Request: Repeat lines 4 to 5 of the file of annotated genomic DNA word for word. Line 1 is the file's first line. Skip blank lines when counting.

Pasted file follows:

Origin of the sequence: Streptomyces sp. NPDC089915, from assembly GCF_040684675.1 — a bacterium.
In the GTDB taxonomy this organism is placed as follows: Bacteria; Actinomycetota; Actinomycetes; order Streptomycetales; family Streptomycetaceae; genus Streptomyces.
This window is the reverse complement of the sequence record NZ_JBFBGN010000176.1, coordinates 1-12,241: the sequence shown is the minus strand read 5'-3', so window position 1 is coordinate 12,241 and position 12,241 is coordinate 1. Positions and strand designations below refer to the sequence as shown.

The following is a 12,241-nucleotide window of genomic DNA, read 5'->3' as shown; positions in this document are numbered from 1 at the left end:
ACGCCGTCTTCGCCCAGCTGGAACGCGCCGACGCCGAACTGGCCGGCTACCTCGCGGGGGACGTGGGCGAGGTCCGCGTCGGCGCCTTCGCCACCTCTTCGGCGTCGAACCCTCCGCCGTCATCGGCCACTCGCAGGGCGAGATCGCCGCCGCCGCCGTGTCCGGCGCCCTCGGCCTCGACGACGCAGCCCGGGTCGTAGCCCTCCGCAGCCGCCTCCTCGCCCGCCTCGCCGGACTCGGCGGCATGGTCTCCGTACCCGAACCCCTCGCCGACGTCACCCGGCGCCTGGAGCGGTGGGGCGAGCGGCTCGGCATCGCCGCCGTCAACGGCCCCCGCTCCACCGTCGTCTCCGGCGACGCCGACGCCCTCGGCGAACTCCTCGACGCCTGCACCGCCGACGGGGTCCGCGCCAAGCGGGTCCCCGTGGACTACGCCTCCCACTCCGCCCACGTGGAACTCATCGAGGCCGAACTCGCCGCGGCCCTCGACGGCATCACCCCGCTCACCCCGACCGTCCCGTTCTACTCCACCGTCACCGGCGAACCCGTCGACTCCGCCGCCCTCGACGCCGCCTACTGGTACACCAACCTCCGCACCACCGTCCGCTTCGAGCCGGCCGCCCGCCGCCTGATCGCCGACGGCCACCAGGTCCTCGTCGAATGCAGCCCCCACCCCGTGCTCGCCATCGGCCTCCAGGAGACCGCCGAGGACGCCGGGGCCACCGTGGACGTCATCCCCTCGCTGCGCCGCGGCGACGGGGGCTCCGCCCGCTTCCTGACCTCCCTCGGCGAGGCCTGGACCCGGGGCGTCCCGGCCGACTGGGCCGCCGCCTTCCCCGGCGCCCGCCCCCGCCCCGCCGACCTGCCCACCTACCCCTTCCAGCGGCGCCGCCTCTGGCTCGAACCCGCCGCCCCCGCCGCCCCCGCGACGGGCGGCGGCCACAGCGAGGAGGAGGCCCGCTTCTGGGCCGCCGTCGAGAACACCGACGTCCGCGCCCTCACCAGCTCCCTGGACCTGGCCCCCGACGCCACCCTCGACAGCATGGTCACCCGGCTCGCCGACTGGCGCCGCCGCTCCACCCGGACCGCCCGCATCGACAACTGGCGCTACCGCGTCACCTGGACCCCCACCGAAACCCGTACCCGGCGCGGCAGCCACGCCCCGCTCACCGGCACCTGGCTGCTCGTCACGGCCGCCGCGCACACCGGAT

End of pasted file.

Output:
The following is a 12,241-nucleotide window of genomic DNA, read 5'->3' as shown; positions in this document are numbered from 1 at the left end:
ACGCCGTCTTCGCCCAGCTGGAACGCGCCGACGCCGAACTGGCCGGCTACCTCGCGGGGGACGTGGGCGAGGTCCGCGTCGGCGCCTTCGCCACCTCTTCGGCGTCGAACCCTCCGCCGTCATCGGCCACTCGCAGGGCGAGATCGCCGCCGCCGCCGTGTCCGGCGCCCTCGGCCTCGACGACGCAGCCCGGGTCGTAGCCCTCCGCAGCCGCCTCCTCGCCCGCCTCGCCGGACTCGGCGGCATGGTCTCCGTACCCGAACCCCTCGCCGACGTCACCCGGCGCCTGGAGCGGTGGGGCGAGCGGCTCGGCATCGCCGCCGTCAACGGCCCCCGCTCCACCGTCGTCTCCGGCGACGCCGACGCCCTCGGCGAACTCCTCGACGCCTGCACCGCCGACGGGGTCCGCGCCAAGCGGGTCCCCGTGGACTACGCCTCCCACTCCGCCCACGTGGAACTCATCGAGGCCGAACTCGCCGCGGCCCTCGACGGCATCACCCCGCTCACCCCGACCGTCCCGTTCTACTCCACCGTCACCGGCGAACCCGTCGACTCCGCCGCCCTCGACGCCGCCTACTGGTACACCAACCTCCGCACCACCGTCCGCTTCGAGCCGGCCGCCCGCCGCCTGATCGCCGACGGCCACCAGGTCCTCGTCGAATGCAGCCCCCACCCCGTGCTCGCCATCGGCCTCCAGGAGACCGCCGAGGACGCCGGGGCCACCGTGGACGTCATCCCCTCGCTGCGCCGCGGCGACGGGGGCTCCGCCCGCTTCCTGACCTCCCTCGGCGAGGCCTGGACCCGGGGCGTCCCGGCCGACTGGGCCGCCGCCTTCCCCGGCGCCCGCCCCCGCCCCGCCGACCTGCCCACCTACCCCTTCCAGCGGCGCCGCCTCTGGCTCGAACCCGCCGCCCCCGCCGCCCCCGCGACGGGCGGCGGCCACAGCGAGGAGGAGGCCCGCTTCTGGGCCGCCGTCGAGAACACCGACGTCCGCGCCCTCACCAGCTCCCTGGACCTGGCCCCCGACGCCACCCTCGACAGCATGGTCACCCGGCTCGCCGACTGGCGCCGCCGCTCCACCCGGACCGCCCGCATCGACAACTGGCGCTACCGCGTCACCTGGACCCCCACCGAAACCCGTACCCGGCGCGGCAGCCACGCCCCGCTCACCGGCACCTGGCTGCTCGTCACGGCCGCCGCGCACACCGGAT